Powers to increase council tax on second homes in Scotland come into force

New powers, which enable Scottish councils to charge up to double the full rate of council tax on second homes, came into force on Monday 1 April.

29 out of 32 local authorities have already confirmed that second homeowners will have to pay the higher charge in their areas. The three that will not are Falkirk, Glasgow City and North Ayrshire.

A second home is classed as any home that is not used as someone’s primary residence but that is occupied for at least 25 days in a year.

The latest figures, which were published in December, show that there are over 24,000 second homes in Scotland.

The change is aimed at increasing housing availability by encouraging more homes to be used for living in.

The move follows joint work with the Convention of Scottish Local Authorities (COSLA) and a public consultation held in 2023.

Local Government Empowerment Minister Joe FitzPatrick said:

“We know there are housing pressures in parts of Scotland because of the prevalence of second homes. These new powers give flexibility to local councils, allowing them to charge the higher council tax rate on second homes if they wish and making sure they can prioritise homes for living in.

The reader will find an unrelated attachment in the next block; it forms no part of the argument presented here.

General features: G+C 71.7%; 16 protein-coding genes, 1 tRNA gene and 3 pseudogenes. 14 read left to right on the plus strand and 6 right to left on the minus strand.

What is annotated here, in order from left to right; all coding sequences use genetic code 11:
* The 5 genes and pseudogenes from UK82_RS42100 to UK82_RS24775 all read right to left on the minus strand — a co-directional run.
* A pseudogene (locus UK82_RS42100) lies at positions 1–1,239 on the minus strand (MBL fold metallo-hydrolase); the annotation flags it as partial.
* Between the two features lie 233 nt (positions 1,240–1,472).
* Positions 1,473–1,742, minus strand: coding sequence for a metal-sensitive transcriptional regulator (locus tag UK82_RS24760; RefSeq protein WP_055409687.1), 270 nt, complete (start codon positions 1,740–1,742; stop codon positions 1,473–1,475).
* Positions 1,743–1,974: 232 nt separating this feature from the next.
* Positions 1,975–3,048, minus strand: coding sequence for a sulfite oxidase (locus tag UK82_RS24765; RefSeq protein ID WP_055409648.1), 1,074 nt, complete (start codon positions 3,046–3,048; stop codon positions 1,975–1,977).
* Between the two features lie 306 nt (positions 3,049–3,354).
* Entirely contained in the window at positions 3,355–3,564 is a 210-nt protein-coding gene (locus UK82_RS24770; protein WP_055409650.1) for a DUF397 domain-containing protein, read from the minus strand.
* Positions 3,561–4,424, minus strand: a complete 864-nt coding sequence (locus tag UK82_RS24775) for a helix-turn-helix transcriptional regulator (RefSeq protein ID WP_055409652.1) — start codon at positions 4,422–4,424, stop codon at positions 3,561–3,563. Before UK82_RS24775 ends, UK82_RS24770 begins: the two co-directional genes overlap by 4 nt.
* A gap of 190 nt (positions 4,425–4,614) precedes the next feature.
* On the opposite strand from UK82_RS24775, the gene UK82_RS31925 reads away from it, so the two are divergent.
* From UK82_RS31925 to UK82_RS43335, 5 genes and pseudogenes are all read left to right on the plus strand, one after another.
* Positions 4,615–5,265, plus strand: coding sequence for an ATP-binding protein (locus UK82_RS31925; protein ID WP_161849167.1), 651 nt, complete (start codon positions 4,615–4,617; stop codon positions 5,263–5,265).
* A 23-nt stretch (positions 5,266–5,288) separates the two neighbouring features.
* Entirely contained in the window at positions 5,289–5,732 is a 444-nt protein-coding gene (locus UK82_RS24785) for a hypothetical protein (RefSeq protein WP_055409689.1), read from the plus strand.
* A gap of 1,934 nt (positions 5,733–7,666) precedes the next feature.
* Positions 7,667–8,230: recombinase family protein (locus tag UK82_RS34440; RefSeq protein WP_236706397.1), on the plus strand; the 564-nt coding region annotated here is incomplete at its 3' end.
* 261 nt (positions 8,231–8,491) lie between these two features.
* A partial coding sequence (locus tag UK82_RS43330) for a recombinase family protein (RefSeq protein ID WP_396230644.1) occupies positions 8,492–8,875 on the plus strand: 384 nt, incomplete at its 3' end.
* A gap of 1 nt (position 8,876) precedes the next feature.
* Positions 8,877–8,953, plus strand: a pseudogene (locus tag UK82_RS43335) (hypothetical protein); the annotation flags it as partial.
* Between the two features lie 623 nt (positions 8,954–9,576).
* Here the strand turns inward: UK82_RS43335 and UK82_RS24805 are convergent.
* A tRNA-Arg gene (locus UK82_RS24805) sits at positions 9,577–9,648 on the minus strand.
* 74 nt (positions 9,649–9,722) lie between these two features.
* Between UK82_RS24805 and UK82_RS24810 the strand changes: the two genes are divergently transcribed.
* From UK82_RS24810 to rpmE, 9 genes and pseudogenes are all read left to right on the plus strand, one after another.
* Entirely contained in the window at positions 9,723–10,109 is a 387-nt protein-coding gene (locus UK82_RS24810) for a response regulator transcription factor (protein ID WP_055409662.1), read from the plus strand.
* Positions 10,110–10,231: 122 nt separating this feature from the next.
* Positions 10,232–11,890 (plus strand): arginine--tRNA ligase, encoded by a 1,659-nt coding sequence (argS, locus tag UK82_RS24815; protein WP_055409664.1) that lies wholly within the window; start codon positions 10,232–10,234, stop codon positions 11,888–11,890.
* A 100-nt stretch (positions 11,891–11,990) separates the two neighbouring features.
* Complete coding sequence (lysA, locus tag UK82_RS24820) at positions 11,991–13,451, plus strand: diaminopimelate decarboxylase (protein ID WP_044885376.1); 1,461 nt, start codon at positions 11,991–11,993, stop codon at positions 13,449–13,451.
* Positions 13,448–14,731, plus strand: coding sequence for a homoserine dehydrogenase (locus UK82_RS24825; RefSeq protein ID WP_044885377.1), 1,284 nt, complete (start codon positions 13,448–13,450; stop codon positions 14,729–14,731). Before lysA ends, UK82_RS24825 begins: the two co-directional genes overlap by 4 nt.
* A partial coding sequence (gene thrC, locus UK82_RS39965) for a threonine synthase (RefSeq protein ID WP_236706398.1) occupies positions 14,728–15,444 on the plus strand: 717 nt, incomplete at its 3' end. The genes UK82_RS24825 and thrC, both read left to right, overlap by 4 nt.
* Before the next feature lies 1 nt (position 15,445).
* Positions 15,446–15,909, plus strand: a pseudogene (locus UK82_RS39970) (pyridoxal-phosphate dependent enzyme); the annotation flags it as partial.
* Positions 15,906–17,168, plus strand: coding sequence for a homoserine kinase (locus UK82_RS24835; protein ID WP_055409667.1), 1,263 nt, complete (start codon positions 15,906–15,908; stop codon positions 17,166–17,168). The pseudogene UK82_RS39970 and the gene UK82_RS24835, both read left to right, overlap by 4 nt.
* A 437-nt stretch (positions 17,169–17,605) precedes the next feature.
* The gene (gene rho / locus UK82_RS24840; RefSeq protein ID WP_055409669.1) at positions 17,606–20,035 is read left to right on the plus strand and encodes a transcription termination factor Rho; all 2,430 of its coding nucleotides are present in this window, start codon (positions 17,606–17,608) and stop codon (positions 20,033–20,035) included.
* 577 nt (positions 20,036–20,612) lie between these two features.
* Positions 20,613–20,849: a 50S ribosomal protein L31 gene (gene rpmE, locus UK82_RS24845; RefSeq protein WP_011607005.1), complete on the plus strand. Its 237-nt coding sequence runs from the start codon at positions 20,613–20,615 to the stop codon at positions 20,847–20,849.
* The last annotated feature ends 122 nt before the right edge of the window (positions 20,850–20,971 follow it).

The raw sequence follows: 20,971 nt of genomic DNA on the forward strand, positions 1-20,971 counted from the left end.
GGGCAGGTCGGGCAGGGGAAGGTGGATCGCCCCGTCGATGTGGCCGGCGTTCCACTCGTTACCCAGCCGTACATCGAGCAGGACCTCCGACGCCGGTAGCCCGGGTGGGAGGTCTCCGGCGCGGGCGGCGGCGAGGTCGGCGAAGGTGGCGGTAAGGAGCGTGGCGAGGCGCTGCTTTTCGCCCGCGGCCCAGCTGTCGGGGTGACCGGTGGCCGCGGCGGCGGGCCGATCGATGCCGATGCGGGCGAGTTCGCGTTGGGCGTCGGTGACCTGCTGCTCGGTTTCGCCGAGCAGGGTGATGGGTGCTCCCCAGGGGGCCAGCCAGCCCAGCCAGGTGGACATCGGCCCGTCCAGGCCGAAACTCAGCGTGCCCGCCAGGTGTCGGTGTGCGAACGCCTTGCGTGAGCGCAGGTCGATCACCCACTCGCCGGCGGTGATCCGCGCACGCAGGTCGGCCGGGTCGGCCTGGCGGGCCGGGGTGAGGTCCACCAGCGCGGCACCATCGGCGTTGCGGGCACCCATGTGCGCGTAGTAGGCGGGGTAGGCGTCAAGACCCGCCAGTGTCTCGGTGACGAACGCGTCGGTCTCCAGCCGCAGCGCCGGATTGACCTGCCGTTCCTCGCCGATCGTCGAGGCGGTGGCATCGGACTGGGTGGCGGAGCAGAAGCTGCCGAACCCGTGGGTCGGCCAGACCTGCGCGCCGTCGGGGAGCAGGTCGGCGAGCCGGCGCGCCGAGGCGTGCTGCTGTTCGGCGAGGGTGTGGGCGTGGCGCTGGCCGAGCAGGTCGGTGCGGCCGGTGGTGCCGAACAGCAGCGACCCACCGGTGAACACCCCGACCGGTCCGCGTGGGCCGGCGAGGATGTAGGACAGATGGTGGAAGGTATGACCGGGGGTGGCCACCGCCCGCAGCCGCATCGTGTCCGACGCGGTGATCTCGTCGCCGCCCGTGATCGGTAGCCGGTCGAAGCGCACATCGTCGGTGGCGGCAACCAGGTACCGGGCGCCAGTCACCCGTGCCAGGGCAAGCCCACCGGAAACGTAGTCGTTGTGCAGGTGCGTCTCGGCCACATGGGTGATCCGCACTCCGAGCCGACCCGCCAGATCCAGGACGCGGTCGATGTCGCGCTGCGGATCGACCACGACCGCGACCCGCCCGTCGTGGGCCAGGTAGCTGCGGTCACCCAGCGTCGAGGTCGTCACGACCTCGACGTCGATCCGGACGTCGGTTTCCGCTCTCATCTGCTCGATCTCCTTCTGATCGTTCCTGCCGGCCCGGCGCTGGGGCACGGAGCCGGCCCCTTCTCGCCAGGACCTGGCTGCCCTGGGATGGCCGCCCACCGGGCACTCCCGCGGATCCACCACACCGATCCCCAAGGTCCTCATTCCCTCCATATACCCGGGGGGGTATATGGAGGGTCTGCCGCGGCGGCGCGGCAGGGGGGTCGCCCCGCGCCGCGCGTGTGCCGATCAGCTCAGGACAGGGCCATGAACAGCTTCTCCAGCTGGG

“The majority of people who responded to the public consultation last year supported these changes, which bring second homes into line with council tax policy on long-term empty homes.

“The changes demonstrate the value of the Verity House Agreement between the Scottish Government and COSLA in putting policies in place that can better meet the needs of local communities across Scotland. They also deliver important parts of the Scottish Government’s ‘Housing to 2040’ strategy and Bute House Agreement with the Scottish Green Party.”

Councillor Katie Hagmann, COSLA’s Resources spokesperson, said:

“I am pleased that this important legislation is coming into force this week. COSLA welcomes the ability for councils to take the decision to increase the premium on second homes in their areas where appropriate.

“It supports the long-standing COSLA position that councillors who are closest to their communities should be empowered to take the decisions about what best works in their local communities, demonstrating the value of the Verity House Agreement.”

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